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3 min read

How to Build and Run RTI Connext DDS Micro on a Microcontroller

How to Build and Run RTI Connext DDS Micro on a Microcontroller

As you might know, we ship a buildable source for RTI Connext DDS Micro so you can build it for your own architecture. In the past few months, we have noticed that customers are interested in building our product for microcontrollers without a Memory Management Unit (MMU), and they’re using a uClibc-based OS. The purpose of this post is to support this expressed need and illustrate how to port RTI Connext DDS Micro to uCLinux with relatively few changes. The development board that we will use in this practical example is STM32F769I-DISCO. You should be able to extrapolate it to any other board by knowing your toolchain. You can even extrapolate it to any other OS that uses uClibc!

Let’s get started.

Enabling Multithreading Support

In order to work with RTI Connext DDS Micro, you will need support for pthreads library. Make sure to enable it in your uCLinux OS. The uClibc included in codesourcery toolchain does not have posix threads support. For our board, Emcraft implemented it and shipped it with their board support package. You will need access to their cross development environment. Unpack it in any folder you want (we will call it <cross-dev-dir> here), and follow the instructions in the EMCraft web link provided.

After following the steps, you should find the libs (including pthread) in the following folder:


And the header files in this one:


Finally, you should have the toolchain in:


And the binaries (gcc, g++, gdb…):


You can run the script provided by Emcraft or just add <cross-dev-env-dir>/tools/arm-2010q1/bin to your path. After that, you can build your threaded application with the following line:

arm-uclinuxeabi-gcc pthreadapp.c -o pthreadapp \
-I <cross-dev-dir>/A2F/root/usr/include \
-mthumb -march=armv7 -mfix-cortex-m3-ldrd \
-L <cross-dev-dir>/A2F/root/usr/lib -pthread

Compile Static Micro Libraries

  1. Get the cross development and toolchain, and install them as explained in *Enabling multithreading support*.
  2. Make sure to have <cross-dev-dir>/tools/arm-2010q1/bin in your PATH.
  3. Get the buildable sources for Micro. Unpack them in a different dir. We will work in the <buildable_source_folder>/source/unix/ directory, so all paths will part from there.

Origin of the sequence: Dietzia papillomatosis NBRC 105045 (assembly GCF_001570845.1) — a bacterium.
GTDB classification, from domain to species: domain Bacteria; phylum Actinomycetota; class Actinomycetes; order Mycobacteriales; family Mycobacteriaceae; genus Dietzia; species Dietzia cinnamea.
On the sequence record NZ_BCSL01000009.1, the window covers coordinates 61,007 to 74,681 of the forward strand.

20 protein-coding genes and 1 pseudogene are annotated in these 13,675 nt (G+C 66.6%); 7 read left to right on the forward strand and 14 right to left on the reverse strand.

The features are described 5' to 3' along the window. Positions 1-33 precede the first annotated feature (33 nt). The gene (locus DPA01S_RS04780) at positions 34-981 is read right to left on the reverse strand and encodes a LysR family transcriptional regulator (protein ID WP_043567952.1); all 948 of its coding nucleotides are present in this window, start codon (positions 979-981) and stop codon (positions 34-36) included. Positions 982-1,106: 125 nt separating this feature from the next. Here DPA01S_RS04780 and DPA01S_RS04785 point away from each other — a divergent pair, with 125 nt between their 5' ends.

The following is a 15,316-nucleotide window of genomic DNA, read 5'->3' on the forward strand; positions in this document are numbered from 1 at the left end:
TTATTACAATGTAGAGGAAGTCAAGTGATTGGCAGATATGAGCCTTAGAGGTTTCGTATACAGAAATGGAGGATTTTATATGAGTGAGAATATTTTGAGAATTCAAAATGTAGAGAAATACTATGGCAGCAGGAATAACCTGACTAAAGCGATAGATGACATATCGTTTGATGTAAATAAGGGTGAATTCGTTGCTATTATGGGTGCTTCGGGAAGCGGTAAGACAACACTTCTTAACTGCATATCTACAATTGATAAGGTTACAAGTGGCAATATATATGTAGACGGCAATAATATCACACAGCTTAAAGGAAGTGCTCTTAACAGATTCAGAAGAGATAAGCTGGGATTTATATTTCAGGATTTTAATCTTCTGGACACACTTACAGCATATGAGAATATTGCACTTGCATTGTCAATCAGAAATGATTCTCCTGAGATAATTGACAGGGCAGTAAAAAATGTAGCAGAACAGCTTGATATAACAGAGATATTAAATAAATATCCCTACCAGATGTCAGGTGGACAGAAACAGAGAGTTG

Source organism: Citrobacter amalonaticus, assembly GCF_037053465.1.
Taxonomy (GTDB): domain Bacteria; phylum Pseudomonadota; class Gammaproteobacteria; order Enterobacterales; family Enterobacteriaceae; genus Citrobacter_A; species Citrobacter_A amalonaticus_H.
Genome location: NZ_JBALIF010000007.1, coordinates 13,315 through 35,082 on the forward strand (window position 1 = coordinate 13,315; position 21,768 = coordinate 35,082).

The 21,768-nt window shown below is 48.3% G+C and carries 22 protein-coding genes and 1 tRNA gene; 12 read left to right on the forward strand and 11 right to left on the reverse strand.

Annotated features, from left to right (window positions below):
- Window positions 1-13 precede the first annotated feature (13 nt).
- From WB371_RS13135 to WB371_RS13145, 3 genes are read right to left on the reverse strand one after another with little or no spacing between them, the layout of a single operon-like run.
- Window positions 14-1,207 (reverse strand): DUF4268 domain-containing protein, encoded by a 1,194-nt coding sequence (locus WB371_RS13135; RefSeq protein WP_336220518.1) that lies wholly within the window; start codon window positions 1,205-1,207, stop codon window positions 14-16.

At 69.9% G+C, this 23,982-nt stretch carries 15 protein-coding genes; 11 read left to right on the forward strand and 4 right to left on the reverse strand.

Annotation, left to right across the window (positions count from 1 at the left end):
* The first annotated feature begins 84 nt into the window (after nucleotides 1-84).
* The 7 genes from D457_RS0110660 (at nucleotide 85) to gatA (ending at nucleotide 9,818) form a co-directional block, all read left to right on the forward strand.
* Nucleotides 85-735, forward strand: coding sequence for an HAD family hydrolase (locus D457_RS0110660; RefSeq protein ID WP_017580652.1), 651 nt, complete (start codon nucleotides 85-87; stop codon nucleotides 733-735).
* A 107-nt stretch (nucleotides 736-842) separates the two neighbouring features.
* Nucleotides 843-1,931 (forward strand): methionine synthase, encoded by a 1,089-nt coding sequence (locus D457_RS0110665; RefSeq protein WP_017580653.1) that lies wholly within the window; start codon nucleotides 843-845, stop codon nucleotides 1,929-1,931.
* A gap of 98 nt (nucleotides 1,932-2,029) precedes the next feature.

4. Modify resource/cmake/cmake_module.txtfile with this patch file. This allows us to not compile dynamic libraries since uCLinux does not support dynamic linking. To patch the file, copy the cmake_modules.txt.patch to resource/cmake/ and run the following command:
    patch < cmake_module.txt.patch
  5. Configure the target architecture. To do so you will need two files:
    1. Architecture file: Copy it to resource/cmake/architectures directory
    2. compiler file: Then copy it to resource/cmake/architectures/compiler directory
  6. Implement the necessary code changes:
    1. In src/osapi/posix/posixHeap.c (OSAPI_Heap_allocate_buffer() func): Replace malloc_usable_size() with the RTI_UINT32 size variable.
    2. In src/osapi/posix/posisSystem.c (OSAPI_SystemPosix_timer_thread() func):
      Replace clock_nanosleep() calls with nanosleep() function. Leave only the last two arguments in the call to nanosleep.
    3. In src/osapi/posix/posix/posixThread.c (OSAPI_Thread_sleep() func):
      The same as in b
      Note: you can also avoid errors in 6.b and 6.c by adding the line ADD_DEFINITIONS(-DUSE_TIMER_THREAD_SLEEP) to the file downloaded in step 5.a
  7. (From <buildable_source_folder>/source/unix) Run the rtime_make script:
    ./resource/scripts/rtime-make \
    -DRTI_NO_SHARED_LIB:bool=true \
    --delete \
    --target uCLinux \
    --name armSTM32uCLinuxgcc4.4.1 \
    -G "Unix Makefiles" \
    --build \
    --config Release 

    Note that you can use --config Debug to build the corresponding libs.
  8. You should find the built libraries in <buildable_source_folder>/lib/armSTM32uCLinuxgcc4.4.1 (or the lib name you chose)

Compile and run a DDS publisher/subscriber application

Currently there isn’t any support for multicast in this board, so you will need to disable multicast transport. To do it, add the following to the qos settings before creating the participant:



*DDS_StringSeq_get_reference(&dp_qos.discovery.enabled_transports,0) =

*DDS_StringSeq_get_reference(&dp_qos.discovery.enabled_transports,1) =

Then you only have to edit the makefile for your application, to use the correct compiler, and the right flags, headers, and includes. You will have to use the cross development environment folder. Add the following to your makefile:

  1. Header files: add the folder <cross-dev-folder>/A2F/root/usr/include 
  2. Library files: add the folder: <cross-dev-folder>/A2F/root/usr/lib
  3. Compiler flags: -mthumb -march=armv7 -mfix-cortex-m3-ldrd
  4. Compiler: arm-uclinuxeabi-gcc

As a simple test, we will use the shipped HelloWorld_dpde example with a properly-modified Makefile. To avoid hardcoding paths, it’s assumed that you will put the cross development environment path into an environment variable called CDE_DIR. Also include the arm-uclinuxeabi-gcc in your PATH, and set RTIMEHOME and RTIMEARCH as usual. You can find the modified Makefile here.

That’s it! For more information and additional tutorials head on over to the RTI Community. If you’re up for some more fun, I suggest you visit RTI Labs and take one of our experimental projects for a test drive.